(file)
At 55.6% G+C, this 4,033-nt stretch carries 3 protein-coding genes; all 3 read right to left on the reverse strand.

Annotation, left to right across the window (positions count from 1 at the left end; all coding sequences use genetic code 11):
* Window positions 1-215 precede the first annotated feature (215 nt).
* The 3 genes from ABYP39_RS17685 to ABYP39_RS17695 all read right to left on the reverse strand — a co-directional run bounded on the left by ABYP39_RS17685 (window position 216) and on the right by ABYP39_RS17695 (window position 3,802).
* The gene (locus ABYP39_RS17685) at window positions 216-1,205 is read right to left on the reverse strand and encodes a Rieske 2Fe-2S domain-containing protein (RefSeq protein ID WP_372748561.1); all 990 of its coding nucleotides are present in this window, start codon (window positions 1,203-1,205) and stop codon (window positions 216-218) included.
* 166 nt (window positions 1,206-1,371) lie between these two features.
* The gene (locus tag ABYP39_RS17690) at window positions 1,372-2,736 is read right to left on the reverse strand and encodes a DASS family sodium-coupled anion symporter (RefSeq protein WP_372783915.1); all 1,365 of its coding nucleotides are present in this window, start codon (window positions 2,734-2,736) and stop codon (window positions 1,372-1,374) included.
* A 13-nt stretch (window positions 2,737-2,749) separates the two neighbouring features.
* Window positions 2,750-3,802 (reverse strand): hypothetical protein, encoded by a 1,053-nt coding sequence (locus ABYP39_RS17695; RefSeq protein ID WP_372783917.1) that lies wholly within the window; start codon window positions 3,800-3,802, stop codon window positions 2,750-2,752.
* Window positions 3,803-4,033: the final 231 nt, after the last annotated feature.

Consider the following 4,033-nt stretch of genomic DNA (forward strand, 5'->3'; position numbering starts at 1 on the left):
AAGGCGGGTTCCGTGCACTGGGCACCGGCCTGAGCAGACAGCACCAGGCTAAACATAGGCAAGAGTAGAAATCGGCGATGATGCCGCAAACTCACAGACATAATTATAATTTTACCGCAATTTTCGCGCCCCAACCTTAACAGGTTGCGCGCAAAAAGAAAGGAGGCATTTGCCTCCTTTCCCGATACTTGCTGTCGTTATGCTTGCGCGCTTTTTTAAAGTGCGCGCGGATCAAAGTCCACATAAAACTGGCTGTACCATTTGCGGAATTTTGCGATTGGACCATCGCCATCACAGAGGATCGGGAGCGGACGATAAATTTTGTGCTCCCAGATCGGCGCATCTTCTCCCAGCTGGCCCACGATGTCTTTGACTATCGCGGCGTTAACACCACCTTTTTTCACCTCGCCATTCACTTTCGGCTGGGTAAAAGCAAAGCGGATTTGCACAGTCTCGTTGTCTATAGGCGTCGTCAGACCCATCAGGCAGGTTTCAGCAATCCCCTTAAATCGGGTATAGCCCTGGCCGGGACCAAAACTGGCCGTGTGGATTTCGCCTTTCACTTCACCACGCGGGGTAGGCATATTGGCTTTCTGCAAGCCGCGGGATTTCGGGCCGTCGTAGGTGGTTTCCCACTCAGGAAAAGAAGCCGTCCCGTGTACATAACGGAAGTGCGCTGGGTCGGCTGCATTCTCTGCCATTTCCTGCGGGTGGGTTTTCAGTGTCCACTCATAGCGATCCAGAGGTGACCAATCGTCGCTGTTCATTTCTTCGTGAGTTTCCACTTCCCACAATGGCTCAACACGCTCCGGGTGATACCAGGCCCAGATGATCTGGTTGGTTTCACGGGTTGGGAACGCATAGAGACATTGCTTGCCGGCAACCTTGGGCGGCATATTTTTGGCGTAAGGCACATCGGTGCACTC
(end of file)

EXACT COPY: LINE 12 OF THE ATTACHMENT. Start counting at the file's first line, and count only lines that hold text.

AAGGCGGGTTCCGTGCACTGGGCACCGGCCTGAGCAGACAGCACCAGGCTAAACATAGGCAAGAGTAGAAATCGGCGATGATGCCGCAAACTCACAGACATAATTATAATTTTACCGCAATTTTCGCGCCCCAACCTTAACAGGTTGCGCGCAAAAAGAAAGGAGGCATTTGCCTCCTTTCCCGATACTTGCTGTCGTTATGCTTGCGCGCTTTTTTAAAGTGCGCGCGGATCAAAGTCCACATAAAACTGGCTGTACCATTTGCGGAATTTTGCGATTGGACCATCGCCATCACAGAGGATCGGGAGCGGACGATAAATTTTGTGCTCCCAGATCGGCGCATCTTCTCCCAGCTGGCCCACGATGTCTTTGACTATCGCGGCGTTAACACCACCTTTTTTCACCTCGCCATTCACTTTCGGCTGGGTAAAAGCAAAGCGGATTTGCACAGTCTCGTTGTCTATAGGCGTCGTCAGACCCATCAGGCAGGTTTCAGCAATCCCCTTAAATCGGGTATAGCCCTGGCCGGGACCAAAACTGGCCGTGTGGATTTCGCCTTTCACTTCACCACGCGGGGTAGGCATATTGGCTTTCTGCAAGCCGCGGGATTTCGGGCCGTCGTAGGTGGTTTCCCACTCAGGAAAAGAAGCCGTCCCGTGTACATAACGGAAGTGCGCTGGGTCGGCTGCATTCTCTGCCATTTCCTGCGGGTGGGTTTTCAGTGTCCACTCATAGCGATCCAGAGGTGACCAATCGTCGCTGTTCATTTCTTCGTGAGTTTCCACTTCCCACAATGGCTCAACACGCTCCGGGTGATACCAGGCCCAGATGATCTGGTTGGTTTCACGGGTTGGGAACGCATAGAGACATTGCTTGCCGGCAACCTTGGGCGGCATATTTTTGGCGTAAGGCACATCGGTGCACTC